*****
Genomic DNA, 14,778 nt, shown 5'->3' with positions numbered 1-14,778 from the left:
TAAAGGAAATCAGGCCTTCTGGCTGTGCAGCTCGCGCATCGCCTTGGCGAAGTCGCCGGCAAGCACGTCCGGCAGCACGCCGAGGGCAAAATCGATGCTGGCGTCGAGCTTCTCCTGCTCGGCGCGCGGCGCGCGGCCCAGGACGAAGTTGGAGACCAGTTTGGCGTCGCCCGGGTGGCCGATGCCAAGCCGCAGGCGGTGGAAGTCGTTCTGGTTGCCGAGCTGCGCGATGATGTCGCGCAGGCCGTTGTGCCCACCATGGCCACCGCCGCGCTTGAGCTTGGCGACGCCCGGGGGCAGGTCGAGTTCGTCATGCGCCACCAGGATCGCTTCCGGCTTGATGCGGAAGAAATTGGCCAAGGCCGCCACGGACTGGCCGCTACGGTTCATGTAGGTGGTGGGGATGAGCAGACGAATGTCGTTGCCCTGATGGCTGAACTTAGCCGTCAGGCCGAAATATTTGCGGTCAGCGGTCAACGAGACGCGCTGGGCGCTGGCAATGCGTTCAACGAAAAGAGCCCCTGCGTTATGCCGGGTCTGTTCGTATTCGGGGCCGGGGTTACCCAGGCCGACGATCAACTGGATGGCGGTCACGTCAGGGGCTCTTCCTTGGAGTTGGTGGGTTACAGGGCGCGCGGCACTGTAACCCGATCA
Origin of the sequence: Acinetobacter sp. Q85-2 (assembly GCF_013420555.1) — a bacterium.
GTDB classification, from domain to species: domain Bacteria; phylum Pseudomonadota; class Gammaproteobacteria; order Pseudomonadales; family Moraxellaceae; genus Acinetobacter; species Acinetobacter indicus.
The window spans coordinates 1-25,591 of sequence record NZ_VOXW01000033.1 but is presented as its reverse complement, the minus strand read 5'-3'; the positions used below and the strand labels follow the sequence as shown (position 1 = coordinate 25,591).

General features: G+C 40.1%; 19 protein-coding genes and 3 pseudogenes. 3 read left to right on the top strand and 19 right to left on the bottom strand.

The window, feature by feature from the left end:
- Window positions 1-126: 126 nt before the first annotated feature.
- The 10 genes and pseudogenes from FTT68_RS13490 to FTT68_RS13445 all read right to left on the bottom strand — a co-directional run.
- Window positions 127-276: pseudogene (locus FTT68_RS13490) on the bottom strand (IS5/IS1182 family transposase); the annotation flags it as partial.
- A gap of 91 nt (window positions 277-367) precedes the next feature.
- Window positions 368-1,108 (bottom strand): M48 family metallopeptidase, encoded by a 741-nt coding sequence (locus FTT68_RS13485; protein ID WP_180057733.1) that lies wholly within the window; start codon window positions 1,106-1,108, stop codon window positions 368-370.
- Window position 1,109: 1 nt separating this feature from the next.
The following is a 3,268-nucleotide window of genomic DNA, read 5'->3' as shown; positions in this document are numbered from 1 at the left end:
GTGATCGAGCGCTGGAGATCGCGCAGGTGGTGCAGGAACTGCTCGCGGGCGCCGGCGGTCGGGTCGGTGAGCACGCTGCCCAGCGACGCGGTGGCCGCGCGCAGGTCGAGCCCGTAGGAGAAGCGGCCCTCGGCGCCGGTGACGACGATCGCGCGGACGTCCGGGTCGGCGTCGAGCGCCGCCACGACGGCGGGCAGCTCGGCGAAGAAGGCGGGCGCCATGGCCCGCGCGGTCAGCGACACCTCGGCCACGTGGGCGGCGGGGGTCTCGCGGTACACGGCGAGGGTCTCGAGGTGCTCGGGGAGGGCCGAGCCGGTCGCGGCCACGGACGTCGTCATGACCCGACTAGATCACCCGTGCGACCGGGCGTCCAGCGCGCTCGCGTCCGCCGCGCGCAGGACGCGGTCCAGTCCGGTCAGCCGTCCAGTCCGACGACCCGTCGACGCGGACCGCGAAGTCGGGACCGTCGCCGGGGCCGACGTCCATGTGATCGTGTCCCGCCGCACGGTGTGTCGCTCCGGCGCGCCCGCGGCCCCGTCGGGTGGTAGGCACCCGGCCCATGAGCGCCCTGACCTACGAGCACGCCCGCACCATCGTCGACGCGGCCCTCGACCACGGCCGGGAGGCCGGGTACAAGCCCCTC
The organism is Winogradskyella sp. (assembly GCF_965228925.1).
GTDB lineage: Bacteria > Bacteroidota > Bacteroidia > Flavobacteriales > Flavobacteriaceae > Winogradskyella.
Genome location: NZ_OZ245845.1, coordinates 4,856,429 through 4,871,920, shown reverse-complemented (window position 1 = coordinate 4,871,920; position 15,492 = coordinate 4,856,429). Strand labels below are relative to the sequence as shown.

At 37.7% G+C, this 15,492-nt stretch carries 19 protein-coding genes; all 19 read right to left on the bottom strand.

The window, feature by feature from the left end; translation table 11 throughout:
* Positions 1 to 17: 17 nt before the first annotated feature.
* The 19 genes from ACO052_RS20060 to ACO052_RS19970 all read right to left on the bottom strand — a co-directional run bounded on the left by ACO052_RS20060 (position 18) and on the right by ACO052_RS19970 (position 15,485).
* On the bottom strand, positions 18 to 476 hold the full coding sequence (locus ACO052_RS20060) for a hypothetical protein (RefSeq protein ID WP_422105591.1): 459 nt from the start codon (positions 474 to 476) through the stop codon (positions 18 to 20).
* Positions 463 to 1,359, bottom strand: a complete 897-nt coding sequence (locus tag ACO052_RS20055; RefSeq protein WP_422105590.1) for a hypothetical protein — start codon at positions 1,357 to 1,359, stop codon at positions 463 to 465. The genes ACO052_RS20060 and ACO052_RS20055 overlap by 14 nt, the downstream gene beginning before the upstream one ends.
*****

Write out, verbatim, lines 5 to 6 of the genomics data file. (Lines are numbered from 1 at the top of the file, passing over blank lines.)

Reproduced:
The window spans coordinates 1-25,591 of sequence record NZ_VOXW01000033.1 but is presented as its reverse complement, the minus strand read 5'-3'; the positions used below and the strand labels follow the sequence as shown (position 1 = coordinate 25,591).

General features: G+C 40.1%; 19 protein-coding genes and 3 pseudogenes. 3 read left to right on the top strand and 19 right to left on the bottom strand.